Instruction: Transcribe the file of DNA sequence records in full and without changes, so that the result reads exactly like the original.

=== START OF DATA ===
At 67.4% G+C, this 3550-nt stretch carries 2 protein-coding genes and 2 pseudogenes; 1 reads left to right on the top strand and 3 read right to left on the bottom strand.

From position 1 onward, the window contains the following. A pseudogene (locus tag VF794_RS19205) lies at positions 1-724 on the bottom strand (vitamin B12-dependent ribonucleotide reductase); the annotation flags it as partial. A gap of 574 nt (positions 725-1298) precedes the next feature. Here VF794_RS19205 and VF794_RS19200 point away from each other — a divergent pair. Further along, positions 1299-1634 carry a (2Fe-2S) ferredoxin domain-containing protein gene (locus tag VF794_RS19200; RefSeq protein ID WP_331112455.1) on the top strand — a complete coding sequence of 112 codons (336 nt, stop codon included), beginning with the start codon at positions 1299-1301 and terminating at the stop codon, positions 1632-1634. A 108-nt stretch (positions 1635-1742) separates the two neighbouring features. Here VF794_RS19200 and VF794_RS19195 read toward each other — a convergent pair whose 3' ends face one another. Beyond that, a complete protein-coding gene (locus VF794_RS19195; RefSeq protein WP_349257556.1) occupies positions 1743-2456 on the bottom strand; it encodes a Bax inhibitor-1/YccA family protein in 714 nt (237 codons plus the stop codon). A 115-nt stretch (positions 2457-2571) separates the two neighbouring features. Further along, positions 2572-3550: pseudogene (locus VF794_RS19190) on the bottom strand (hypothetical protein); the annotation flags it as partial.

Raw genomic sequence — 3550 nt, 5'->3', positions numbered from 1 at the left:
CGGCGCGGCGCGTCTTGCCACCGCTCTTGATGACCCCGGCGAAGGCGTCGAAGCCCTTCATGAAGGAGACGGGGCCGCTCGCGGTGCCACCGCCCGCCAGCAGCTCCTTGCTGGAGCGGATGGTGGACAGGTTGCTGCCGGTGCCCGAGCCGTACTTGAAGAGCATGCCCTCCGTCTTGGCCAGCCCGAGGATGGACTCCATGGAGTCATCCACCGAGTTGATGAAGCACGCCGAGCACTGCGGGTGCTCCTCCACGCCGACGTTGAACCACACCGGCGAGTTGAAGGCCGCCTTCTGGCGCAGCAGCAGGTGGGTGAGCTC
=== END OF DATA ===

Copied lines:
At 67.4% G+C, this 3550-nt stretch carries 2 protein-coding genes and 2 pseudogenes; 1 reads left to right on the top strand and 3 read right to left on the bottom strand.

From position 1 onward, the window contains the following. A pseudogene (locus tag VF794_RS19205) lies at positions 1-724 on the bottom strand (vitamin B12-dependent ribonucleotide reductase); the annotation flags it as partial. A gap of 574 nt (positions 725-1298) precedes the next feature. Here VF794_RS19205 and VF794_RS19200 point away from each other — a divergent pair. Further along, positions 1299-1634 carry a (2Fe-2S) ferredoxin domain-containing protein gene (locus tag VF794_RS19200; RefSeq protein ID WP_331112455.1) on the top strand — a complete coding sequence of 112 codons (336 nt, stop codon included), beginning with the start codon at positions 1299-1301 and terminating at the stop codon, positions 1632-1634. A 108-nt stretch (positions 1635-1742) separates the two neighbouring features. Here VF794_RS19200 and VF794_RS19195 read toward each other — a convergent pair whose 3' ends face one another. Beyond that, a complete protein-coding gene (locus VF794_RS19195; RefSeq protein WP_349257556.1) occupies positions 1743-2456 on the bottom strand; it encodes a Bax inhibitor-1/YccA family protein in 714 nt (237 codons plus the stop codon). A 115-nt stretch (positions 2457-2571) separates the two neighbouring features. Further along, positions 2572-3550: pseudogene (locus VF794_RS19190) on the bottom strand (hypothetical protein); the annotation flags it as partial.

Raw genomic sequence — 3550 nt, 5'->3', positions numbered from 1 at the left:
CGGCGCGGCGCGTCTTGCCACCGCTCTTGATGACCCCGGCGAAGGCGTCGAAGCCCTTCATGAAGGAGACGGGGCCGCTCGCGGTGCCACCGCCCGCCAGCAGCTCCTTGCTGGAGCGGATGGTGGACAGGTTGCTGCCGGTGCCCGAGCCGTACTTGAAGAGCATGCCCTCCGTCTTGGCCAGCCCGAGGATGGACTCCATGGAGTCATCCACCGAGTTGATGAAGCACGCCGAGCACTGCGGGTGCTCCTCCACGCCGACGTTGAACCACACCGGCGAGTTGAAGGCCGCCTTCTGGCGCAGCAGCAGGTGGGTGAGCTC